Carballar, CEO of DinamitaPost: We are focused on trying to be one piece of the gear

Paulo Carballar of DinamitaPost at #PRODUprimetime: Post-production must begin in pre-production
30 de julio de 2021

“Post-production begins with pre-production, from how we are going to capture the content, what codec we will use, which camera, how much money we have for our project, to planning the shoot, the scope that we can or cannot have with the VFX. All this is planned, priced and organized from the pre,” said Paulo Carballar, CEO of DinamitaPost, one of the most important, responsible and innovative Mexican post-production houses in Mexico, in an interview on #PRODUprimetime with Ríchard Izarra.


The first international series made by Netflix, Club de Cuervos (2015-2019), was post-produced by DinamitaPost. Previously, the company had already stood out with series for Canal Once, Azteca and several feature films. “When we present the Club de Cuervos project, Netflix realizes that we have the same creative and disruptive ideology; always looking for new ways of doing things, and we also had a workflow that was approved by Netflix. By then the international Netflix area or any protocol did not exist. We had a great experience with Cuervos because the bar was too high. In Mexico there was no such challenge. Each season had between 500 to 600 VFX (visual effects) that no one has ever talked about. Our specialty is making VFX shots that look natural,” Carballar expressed.


“Today I have the pleasure of being with a pioneer in editing and post-production whose career story is so beautiful and inspiring that he tells it like this: 'Two friends since childhood, one rocker who made music and the other the audio, always creative, disruptive; they worked on so many things in so many ways. Over the years we went through the transition from analog to digital, and became experts in the new digital technology. We were among the first users of Avid and ProTools in Mexico. We worked so much on that that we started an editing and post-production company.' And since then they have not stopped. This is the basis of our conversation with the great Paulo Carballar (the rocker), founder and CEO of DinamitaPost, along with Paco Guerrero (the sound engineer),” said Ríchard to introduce them.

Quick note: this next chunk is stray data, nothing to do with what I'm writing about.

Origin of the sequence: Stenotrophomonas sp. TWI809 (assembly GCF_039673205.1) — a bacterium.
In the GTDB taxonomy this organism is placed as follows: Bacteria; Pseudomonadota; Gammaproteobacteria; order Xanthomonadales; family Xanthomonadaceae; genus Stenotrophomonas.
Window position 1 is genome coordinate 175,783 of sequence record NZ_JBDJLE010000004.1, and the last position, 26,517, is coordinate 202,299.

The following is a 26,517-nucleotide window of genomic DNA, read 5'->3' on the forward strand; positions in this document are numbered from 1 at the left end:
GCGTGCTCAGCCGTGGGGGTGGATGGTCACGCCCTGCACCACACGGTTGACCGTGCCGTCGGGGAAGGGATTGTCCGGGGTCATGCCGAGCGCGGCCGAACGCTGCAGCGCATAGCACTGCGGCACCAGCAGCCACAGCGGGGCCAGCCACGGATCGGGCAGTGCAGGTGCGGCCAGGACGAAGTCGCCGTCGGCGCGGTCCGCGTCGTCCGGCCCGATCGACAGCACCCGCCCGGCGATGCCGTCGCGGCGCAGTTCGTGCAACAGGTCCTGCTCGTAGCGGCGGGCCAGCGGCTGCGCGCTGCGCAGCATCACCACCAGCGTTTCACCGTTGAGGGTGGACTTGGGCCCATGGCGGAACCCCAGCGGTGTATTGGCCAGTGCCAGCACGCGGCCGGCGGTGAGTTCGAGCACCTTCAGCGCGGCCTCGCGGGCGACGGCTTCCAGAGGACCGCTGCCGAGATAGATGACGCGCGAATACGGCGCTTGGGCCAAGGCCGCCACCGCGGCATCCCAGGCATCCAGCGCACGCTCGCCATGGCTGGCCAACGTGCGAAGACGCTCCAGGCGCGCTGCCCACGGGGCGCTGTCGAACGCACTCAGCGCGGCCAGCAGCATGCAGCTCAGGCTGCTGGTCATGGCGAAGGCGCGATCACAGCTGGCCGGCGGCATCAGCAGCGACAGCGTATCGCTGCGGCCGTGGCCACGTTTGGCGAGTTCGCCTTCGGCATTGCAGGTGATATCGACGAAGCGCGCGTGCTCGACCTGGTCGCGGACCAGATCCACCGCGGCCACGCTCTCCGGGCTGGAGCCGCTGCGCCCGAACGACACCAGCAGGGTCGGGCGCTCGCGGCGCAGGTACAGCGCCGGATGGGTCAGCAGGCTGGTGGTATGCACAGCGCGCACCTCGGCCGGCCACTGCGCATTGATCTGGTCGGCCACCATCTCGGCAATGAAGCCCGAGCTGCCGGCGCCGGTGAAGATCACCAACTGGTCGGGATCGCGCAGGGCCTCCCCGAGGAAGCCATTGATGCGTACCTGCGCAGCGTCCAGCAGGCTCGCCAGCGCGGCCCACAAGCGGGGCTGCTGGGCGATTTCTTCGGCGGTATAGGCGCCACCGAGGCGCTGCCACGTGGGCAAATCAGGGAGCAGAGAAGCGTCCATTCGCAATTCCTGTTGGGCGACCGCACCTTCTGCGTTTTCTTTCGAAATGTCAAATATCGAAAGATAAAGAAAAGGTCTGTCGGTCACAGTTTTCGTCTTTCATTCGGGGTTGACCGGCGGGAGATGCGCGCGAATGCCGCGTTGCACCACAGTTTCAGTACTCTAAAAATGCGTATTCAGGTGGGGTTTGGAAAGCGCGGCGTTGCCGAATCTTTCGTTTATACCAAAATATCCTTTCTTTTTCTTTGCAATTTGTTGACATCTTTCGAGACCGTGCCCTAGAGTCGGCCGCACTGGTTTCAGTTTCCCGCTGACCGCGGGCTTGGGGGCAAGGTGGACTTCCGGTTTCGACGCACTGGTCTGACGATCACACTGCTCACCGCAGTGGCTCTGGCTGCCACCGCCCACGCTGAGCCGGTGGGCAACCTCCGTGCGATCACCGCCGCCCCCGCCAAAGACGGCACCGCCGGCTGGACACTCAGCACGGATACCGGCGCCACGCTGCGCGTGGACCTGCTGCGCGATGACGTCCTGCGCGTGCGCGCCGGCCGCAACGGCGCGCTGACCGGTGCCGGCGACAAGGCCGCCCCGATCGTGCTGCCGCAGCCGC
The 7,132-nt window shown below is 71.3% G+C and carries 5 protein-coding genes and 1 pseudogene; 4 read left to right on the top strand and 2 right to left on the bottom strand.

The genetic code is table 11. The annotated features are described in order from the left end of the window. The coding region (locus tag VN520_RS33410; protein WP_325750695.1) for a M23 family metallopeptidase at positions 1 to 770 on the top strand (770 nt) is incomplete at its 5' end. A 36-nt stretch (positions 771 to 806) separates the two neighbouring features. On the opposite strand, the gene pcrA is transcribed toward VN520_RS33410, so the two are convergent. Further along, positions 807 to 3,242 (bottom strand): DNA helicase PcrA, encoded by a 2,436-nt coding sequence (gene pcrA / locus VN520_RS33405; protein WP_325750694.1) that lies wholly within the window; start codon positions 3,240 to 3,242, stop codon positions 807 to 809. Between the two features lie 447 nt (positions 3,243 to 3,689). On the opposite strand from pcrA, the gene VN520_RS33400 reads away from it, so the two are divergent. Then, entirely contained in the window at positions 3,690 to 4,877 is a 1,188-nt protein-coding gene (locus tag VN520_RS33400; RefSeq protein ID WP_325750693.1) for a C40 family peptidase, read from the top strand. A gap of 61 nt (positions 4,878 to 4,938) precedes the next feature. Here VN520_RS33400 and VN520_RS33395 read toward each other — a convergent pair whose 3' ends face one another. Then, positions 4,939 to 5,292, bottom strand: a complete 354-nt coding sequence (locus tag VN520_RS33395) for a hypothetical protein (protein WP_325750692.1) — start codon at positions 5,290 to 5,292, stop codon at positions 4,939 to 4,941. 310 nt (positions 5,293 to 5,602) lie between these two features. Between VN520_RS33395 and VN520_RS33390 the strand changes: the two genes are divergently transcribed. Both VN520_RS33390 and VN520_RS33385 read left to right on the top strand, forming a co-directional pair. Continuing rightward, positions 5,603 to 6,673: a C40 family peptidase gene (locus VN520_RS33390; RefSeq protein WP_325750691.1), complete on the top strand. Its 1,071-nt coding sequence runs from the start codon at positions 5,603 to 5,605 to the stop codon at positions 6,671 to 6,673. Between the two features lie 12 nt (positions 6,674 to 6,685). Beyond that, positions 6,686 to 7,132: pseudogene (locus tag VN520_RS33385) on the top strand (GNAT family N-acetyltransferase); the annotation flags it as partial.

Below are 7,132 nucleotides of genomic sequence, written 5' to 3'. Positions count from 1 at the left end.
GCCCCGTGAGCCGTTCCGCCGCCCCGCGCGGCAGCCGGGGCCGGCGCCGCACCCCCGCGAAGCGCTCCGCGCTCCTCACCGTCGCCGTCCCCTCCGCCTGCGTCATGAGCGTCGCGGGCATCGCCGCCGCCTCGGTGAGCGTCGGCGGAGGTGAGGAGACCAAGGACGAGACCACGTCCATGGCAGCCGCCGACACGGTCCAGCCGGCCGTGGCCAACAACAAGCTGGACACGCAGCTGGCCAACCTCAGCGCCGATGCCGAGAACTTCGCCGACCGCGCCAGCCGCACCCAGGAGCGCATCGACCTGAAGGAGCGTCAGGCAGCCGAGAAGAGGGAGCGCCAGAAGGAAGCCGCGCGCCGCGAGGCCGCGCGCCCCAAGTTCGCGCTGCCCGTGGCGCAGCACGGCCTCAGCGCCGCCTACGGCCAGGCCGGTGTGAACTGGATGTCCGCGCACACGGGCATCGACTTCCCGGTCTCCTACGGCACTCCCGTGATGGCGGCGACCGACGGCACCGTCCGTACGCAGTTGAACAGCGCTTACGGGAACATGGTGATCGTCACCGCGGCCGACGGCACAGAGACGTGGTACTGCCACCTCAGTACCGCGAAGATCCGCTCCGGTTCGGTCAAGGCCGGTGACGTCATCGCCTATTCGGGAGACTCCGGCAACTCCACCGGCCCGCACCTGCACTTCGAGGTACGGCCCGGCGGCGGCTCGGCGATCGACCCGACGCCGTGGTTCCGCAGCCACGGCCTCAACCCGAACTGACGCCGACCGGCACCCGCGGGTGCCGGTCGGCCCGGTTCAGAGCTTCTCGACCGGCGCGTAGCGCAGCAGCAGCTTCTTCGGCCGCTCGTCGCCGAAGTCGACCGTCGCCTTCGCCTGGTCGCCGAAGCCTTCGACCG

That passion since childhood for music, audio and image has not only continued, but they have made it a life purpose, evolving and putting it together in protocols and industry statements. This is how ‘Lean Postproduction’ was born, a kind of guideline, with three main axes: One, post-production begins with pre-production. Two, the consolidation of material and information for order and security. Three, everything works with protocols, but flexible protocols. Paulo explained it like this: “The first concept is that post-production begins with pre-production. If you skip this step in the project, you can't help the production to be more efficient.”


“Point number two is the consolidation that gives us order: all the material in one place, and from there people in all departments work with the portion of the material they need. Not everyone has access to everything. That is a very important security, and it gives us order to do the rest of all the work, since our model is comprehensive. And the third, very important: everything is done through protocols, but these protocols are flexible, because there is no post-production equal to the other. Each project is different.”


RI: Paulo, due to your experience, we know that you have also distinguished in advising executives in making final decisions on projects, especially young executives.